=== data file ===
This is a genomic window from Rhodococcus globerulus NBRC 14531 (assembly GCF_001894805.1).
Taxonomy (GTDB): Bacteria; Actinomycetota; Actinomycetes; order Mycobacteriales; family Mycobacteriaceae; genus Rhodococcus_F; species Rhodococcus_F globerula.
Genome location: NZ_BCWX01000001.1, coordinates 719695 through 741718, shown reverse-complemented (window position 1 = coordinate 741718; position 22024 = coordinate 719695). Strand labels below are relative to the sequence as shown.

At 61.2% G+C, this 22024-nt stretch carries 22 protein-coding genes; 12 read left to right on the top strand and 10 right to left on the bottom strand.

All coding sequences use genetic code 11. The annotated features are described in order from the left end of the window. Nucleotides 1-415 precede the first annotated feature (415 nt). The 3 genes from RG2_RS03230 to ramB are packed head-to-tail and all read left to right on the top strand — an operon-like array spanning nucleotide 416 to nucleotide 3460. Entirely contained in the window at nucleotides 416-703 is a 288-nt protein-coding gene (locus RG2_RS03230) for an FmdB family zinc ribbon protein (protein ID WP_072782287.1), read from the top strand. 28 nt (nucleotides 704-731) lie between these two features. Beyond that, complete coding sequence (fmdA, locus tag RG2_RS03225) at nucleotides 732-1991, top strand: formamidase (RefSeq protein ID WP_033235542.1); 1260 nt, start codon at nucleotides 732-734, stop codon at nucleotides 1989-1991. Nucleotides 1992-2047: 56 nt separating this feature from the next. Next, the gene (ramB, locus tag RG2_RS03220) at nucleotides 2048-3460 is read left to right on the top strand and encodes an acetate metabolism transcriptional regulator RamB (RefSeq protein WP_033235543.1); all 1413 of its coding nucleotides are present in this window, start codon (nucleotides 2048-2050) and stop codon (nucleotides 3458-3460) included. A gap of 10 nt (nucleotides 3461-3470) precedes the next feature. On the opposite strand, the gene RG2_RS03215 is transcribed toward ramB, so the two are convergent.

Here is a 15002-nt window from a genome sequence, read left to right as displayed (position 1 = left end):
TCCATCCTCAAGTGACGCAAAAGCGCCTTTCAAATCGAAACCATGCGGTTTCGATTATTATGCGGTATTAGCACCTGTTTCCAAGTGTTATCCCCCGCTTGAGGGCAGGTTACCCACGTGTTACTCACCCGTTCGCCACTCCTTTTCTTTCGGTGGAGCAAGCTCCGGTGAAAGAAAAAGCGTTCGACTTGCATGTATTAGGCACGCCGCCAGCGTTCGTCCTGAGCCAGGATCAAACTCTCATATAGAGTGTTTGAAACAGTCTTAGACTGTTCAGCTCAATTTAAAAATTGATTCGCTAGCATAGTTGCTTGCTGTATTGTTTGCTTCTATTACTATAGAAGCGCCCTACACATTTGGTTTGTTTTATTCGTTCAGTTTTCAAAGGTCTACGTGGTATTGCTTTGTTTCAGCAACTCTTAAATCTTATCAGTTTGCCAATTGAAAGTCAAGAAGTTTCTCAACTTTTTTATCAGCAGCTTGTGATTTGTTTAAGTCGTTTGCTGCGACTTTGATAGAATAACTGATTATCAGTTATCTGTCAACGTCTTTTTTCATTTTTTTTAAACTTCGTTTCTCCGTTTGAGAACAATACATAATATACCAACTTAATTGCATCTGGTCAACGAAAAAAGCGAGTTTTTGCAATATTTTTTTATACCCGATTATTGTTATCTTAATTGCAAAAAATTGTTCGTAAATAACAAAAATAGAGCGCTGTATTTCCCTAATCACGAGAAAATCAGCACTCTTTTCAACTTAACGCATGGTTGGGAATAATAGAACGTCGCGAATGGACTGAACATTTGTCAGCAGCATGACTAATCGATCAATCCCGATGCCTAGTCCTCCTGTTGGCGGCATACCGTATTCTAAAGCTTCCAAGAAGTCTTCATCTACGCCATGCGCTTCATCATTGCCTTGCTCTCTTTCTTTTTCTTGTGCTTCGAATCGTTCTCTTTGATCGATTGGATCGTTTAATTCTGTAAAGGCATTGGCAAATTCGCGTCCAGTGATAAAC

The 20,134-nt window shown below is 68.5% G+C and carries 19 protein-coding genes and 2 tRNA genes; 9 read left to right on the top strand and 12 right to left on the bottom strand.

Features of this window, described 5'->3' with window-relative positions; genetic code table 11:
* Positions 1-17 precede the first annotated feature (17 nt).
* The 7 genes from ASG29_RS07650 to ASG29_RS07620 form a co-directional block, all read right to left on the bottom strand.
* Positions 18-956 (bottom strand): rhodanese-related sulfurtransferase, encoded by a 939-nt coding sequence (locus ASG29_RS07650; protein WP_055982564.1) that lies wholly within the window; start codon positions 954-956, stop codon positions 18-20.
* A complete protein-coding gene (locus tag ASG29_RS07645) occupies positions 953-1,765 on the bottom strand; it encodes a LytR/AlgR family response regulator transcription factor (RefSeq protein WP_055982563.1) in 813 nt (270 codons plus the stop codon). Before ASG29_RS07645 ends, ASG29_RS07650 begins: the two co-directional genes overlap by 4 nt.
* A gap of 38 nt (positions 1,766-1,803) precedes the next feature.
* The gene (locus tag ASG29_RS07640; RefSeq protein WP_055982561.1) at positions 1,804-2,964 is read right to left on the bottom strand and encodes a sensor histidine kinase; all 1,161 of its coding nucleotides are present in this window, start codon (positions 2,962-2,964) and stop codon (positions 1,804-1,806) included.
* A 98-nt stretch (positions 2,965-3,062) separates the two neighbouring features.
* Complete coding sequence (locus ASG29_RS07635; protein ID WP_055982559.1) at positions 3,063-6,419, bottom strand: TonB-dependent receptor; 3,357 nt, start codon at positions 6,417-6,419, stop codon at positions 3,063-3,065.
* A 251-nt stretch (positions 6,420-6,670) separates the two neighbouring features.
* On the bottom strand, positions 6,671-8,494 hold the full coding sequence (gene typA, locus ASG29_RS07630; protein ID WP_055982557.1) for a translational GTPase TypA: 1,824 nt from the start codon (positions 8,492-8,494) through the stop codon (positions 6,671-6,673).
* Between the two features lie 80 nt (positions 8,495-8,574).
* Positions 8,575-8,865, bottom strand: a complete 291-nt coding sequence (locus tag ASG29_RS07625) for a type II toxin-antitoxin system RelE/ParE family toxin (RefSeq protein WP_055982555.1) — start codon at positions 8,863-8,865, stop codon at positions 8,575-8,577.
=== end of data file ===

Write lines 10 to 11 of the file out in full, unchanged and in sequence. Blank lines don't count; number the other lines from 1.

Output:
* Positions 1-17 precede the first annotated feature (17 nt).
* The 7 genes from ASG29_RS07650 to ASG29_RS07620 form a co-directional block, all read right to left on the bottom strand.